His friends called him “The Mayor of Bogue Homa,” but Alvin Darnell had a lot of titles over the course of his life, from police officer to Potenate.
But when Darnell died of COVID-19 last month, one all-encompassing word was used to describe what he meant to his town.
“Sandersville lost an icon when we lost Alvin,” said Pastor/Police Chief Curt Pitts, who served alongside Darnell for 20 years and preached his funeral. “God’s word tells us that we show that we are his children by how we love and serve others. Alvin Darnell epitomized that scripture. He didn’t have to tell you he loved you; he showed it day in and day out.”
Darnell was remembered as a pioneer of public service, helping set up the fire and police departments in Sandersville and the E-911 system in Jones County. He served in the U.S. Army, then served as chief of the Sandersville fire and police departments.
He was also a proud, active member of the Hamasa Shriners, where he could be seen every year driving one of the club’s go-carts in formations during the night-time Christmas parade he helped set up in Sandersville. But he did a lot more meaningful driving for that organization a lot more often than once a year.
“He was the main ones pushing to take sick kids to the children’s hospital in Shreveport,” said former Beat 3 Supervisor Melton Saul, “and he took a lot of them there himself.”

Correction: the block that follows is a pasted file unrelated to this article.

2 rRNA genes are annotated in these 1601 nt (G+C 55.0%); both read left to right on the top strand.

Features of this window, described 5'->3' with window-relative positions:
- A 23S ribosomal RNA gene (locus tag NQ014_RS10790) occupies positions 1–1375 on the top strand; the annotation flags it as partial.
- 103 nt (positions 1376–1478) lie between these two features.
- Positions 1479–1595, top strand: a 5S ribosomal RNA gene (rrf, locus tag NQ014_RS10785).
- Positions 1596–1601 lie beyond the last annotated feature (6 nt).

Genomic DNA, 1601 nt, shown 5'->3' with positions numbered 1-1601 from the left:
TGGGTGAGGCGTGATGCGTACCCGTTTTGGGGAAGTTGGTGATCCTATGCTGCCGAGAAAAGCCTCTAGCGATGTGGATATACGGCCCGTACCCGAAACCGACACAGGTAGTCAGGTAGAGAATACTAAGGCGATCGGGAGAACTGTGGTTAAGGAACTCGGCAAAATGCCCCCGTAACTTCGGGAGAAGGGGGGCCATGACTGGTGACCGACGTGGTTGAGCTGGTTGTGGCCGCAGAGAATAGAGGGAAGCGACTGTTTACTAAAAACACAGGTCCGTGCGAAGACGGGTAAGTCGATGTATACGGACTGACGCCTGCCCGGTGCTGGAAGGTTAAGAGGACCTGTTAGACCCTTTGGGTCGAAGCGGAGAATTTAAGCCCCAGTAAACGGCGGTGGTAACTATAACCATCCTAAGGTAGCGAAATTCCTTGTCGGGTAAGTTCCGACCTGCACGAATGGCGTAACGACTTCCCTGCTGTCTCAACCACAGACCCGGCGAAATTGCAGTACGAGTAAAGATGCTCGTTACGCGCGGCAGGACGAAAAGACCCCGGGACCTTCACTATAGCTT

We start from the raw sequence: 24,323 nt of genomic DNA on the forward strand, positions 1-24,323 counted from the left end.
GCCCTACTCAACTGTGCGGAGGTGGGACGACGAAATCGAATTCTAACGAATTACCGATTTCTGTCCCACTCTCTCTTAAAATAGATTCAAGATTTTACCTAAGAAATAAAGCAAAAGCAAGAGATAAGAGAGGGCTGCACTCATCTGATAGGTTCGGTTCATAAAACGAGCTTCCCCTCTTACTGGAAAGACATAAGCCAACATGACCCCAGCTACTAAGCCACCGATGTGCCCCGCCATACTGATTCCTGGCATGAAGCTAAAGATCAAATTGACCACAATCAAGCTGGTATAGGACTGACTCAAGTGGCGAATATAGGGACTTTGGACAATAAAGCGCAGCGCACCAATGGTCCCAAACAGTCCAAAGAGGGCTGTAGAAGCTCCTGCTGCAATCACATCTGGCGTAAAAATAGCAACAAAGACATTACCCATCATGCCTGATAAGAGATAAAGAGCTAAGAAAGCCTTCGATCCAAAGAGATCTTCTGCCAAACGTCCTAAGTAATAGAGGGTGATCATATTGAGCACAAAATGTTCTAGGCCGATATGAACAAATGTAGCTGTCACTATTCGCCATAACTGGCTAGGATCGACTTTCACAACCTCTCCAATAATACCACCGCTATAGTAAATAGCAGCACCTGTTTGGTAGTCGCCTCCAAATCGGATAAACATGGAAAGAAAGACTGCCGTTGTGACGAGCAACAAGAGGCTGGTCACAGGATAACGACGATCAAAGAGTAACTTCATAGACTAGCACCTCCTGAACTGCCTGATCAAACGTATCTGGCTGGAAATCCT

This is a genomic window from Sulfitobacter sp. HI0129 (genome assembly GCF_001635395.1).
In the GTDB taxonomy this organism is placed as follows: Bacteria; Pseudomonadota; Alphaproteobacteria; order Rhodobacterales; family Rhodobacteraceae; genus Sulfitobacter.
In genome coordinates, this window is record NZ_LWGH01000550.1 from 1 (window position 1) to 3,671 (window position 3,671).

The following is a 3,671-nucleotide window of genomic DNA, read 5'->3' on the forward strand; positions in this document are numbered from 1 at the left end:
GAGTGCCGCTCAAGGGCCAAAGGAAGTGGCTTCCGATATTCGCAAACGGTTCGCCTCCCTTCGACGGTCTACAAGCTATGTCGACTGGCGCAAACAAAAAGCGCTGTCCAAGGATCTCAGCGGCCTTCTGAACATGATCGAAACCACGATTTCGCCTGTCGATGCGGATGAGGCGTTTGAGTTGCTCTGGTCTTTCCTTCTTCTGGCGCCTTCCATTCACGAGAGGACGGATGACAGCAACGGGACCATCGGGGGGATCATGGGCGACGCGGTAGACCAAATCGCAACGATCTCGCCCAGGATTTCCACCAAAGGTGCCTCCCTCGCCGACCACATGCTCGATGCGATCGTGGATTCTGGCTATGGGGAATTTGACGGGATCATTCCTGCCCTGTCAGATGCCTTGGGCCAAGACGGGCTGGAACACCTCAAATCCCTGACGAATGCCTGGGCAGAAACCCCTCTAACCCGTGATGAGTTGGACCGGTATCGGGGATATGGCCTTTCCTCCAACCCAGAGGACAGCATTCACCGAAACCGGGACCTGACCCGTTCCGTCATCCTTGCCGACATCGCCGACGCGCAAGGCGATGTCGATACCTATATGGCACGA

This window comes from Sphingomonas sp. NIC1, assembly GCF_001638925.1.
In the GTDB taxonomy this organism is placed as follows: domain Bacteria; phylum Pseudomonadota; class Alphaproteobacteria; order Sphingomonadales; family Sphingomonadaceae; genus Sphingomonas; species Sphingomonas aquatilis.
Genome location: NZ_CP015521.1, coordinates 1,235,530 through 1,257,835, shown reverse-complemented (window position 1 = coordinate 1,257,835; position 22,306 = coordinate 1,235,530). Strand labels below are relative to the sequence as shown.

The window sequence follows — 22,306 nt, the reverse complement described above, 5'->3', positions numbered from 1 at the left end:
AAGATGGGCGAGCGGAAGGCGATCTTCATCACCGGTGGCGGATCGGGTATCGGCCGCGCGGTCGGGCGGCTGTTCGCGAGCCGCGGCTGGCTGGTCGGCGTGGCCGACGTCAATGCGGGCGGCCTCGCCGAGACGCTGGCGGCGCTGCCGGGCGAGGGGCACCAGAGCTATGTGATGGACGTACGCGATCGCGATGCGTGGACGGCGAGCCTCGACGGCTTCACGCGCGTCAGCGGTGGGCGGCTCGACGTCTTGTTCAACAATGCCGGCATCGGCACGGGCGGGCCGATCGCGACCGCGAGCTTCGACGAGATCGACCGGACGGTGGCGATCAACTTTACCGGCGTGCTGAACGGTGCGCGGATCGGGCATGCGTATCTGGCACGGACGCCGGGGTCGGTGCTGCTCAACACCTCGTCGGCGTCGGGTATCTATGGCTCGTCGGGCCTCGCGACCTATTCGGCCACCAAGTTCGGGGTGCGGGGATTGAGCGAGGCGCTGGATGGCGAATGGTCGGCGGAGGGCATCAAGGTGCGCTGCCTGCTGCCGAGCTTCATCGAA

In 2019, Darnell was elected Imperial Potenate, which is both president and CEO of Shriners International. One of the duties during his one-year term was visiting Shriners Hospitals for Children locations.
But last month, he and his wife of 58 years Shirley had to visit the hospital because they caught COVID-19. She survived; he didn’t. He leaves behind three grandsons who believe “he hung the moon,” according to his obituary. “Heaven is a brighter place with him there.”
He and his wife had three children, and their son-in-law John Bounds serves as chief of the Sandersville Volunteer Fire Department now. Darnell had a way of encouraging those around him to become active in the community, said Mayor Bob White.
“His influence helped me to become active in the fire department and to run for town alderman,” White said. “From police patrolman, to fire chief, to Shriners, he always found ways to give back to people. Whether he was planning our first-ever Christmas parade or community sports activities, Alvin saw his plans through with hard work to make sure that they happened.”
The last time they talked, Darnell was trying to be helpful to the mayor’s son, state Auditor Shad White.
“In my last conversation with him, he sent encouraging words to our son as he laughed and smiled in his usual charismatic way,” the elder White said.
Not all of his words were encouraging, several of his old friends recalled with a laugh. If he thought someone needed to hear a hard truth, he didn’t shy away from telling it.
“You never had to wonder what he was thinking,” Pitts said. “He would let you know!”
The mayor agreed, saying, “He knew how to be a true friend by standing up for you and having your back. I’ll always be grateful for my friend Alvin Darnell and his influence in my life.”